They would, however, require a low-voltage wire, or “invisible fence” to delimit their operations. Other constraints might be the energetic goldendoodle Austin, and the frisky Staffie, Lily, who would be delighted with their new friends and want to gambol and play with them; the redoutable Louie and the other labradors, being endlessly ravenous, might try to eat them. And it is not impossible that Samuel, fearless Buckingham Road moggy, would charge out of the bushes and assail them with his terrible claws, trying to kill them. But they are generally of very robust design.

The runners could become a lucrative resource were the park to install piezoelectric tiles, which can generate electricity and collect data about the number of footsteps recorded. If installed with motion sensors, these tiles could turn on lights when motion is detected, making the park safer after dark.

The running group like running in the dark, and running backwards, and other challenging forms of activity. Data generated from this could be programmed to power informational displays with individual fitness data, thus encouraging the slower ones to keep up. Such tiles are in use at the NASA’s Kennedy Space Center’s Visitor Complex at Cape Canaveral in the USA.

Image Credit: Francisco Valdes, Georgia Tech (tiles at NASA)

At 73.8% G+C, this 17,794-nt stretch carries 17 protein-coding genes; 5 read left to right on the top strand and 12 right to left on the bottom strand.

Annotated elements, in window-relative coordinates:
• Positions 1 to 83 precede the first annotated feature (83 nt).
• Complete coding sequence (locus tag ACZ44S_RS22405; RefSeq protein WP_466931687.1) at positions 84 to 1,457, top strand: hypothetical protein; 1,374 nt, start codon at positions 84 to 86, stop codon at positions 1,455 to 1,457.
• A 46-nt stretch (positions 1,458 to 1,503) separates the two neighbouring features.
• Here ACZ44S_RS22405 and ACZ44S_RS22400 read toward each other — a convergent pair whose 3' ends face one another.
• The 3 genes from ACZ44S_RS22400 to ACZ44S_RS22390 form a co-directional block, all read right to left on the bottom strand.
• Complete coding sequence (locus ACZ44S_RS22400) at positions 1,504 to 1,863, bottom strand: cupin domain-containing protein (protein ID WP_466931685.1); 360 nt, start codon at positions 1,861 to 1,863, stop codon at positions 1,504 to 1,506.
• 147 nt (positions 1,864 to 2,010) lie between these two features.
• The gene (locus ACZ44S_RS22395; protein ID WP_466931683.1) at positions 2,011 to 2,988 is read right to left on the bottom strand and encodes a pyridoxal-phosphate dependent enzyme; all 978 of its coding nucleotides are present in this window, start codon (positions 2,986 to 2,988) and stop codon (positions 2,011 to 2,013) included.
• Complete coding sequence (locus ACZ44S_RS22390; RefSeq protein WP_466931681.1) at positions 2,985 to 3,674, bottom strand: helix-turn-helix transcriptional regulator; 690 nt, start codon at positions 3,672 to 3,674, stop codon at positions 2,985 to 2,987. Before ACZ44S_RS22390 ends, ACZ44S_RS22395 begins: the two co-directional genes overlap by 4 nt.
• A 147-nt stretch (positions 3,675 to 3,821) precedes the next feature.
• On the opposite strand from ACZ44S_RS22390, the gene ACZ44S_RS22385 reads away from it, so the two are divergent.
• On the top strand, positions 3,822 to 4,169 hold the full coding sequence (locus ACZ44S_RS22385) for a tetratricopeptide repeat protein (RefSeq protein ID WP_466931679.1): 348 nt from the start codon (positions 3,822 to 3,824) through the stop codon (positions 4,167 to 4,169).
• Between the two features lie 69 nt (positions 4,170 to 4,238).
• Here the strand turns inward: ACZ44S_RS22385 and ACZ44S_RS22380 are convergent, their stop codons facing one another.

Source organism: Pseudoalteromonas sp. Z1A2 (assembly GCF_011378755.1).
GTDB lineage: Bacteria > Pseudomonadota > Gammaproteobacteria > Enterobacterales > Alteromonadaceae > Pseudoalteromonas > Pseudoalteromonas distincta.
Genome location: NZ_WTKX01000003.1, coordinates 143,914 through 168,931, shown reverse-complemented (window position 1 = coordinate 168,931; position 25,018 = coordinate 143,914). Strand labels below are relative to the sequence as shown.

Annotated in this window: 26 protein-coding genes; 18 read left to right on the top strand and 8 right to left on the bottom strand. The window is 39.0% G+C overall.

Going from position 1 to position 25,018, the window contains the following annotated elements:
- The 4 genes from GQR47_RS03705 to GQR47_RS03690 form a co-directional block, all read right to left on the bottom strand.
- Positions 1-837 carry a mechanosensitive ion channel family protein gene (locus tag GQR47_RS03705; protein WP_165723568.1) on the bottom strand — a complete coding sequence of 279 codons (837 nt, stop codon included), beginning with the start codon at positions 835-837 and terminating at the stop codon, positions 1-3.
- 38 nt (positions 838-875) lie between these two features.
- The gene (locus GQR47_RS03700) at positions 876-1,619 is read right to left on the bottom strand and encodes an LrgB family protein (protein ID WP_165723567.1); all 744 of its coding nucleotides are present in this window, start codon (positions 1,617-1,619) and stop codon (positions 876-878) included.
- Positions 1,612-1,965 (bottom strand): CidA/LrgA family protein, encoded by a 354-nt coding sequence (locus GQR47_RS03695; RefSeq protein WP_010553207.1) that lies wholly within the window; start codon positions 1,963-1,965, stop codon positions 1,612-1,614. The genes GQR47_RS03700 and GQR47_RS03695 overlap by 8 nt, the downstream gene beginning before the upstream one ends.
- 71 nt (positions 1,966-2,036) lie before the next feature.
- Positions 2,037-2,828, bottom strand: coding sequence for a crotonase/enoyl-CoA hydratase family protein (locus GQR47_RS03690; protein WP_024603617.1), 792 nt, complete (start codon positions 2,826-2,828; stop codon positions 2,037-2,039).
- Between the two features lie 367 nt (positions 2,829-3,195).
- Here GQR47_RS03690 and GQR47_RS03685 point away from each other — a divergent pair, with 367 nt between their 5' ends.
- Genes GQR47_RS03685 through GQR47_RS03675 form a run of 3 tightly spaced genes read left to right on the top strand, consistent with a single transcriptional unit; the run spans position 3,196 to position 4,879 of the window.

Interestingly, in 2013, officials in the city of Melbourne assigned an ID number and email address to each of the city’s trees, so that dangerous branches or other problems could be reported. An unintended consequence was the electronic outpouring of love from citizens to the trees which have so much significance for their daily lives. Melbourne trees get love letters.

Were this facility available in the park, I would impress on the chestnut tree and the beech trees how much I admire their fecundity, and I would tell the hollies how much I love the way the sun stipples on their shining leaves. I would tell the huge tree trunk that, although it is now fallen, it still seems enormously strong and significant and is still a magnificent presence. I would tell the magnolias how glorious is their tossing of their blossoms. I would tell the tree with the hole in its trunk how I sat for hours watching the woodpecker feed her young inside. I would construct a mailing list of every one of them and tell them simply that I think they are great healers.

For our park in the future, I think it is safe to say that we all want equitable access, safe features, and effective and resilient maintenance. The goal of community well-being is a challenging one, but one in which the park has many subtle roles to play. The evolving Internet of Things may well help us plan creatively and proactively for our much-loved places, even on the most miserable of budgets.


(1) In 1833 the Select Committee on Public Walks reported to Parliament, highlighting the benefits parks could bring. https://api.parliament.uk/historic-hansard/commons/1833/feb/21/public-health

(2) For the idea of culture as ‘instructive’ and ‘harmonizing’, a force for moral order in America, see Levine, Highbrow/Lowbrow: the emergence of cultural hierarchy, Harvard UP, 1990; for culture as rational recreation in England, see P Bailey, Leisure and Class in Victorian England: Rational Recreation and the Contest for Control (London, 1987; orig. pub. London, 1978).

Image credits:
Francisco Valdes, Georgia Tech (tiles at NASA)
John Deere Company (mower)
Public domain (park bench image)
Canva free images (Victorian, tree ID)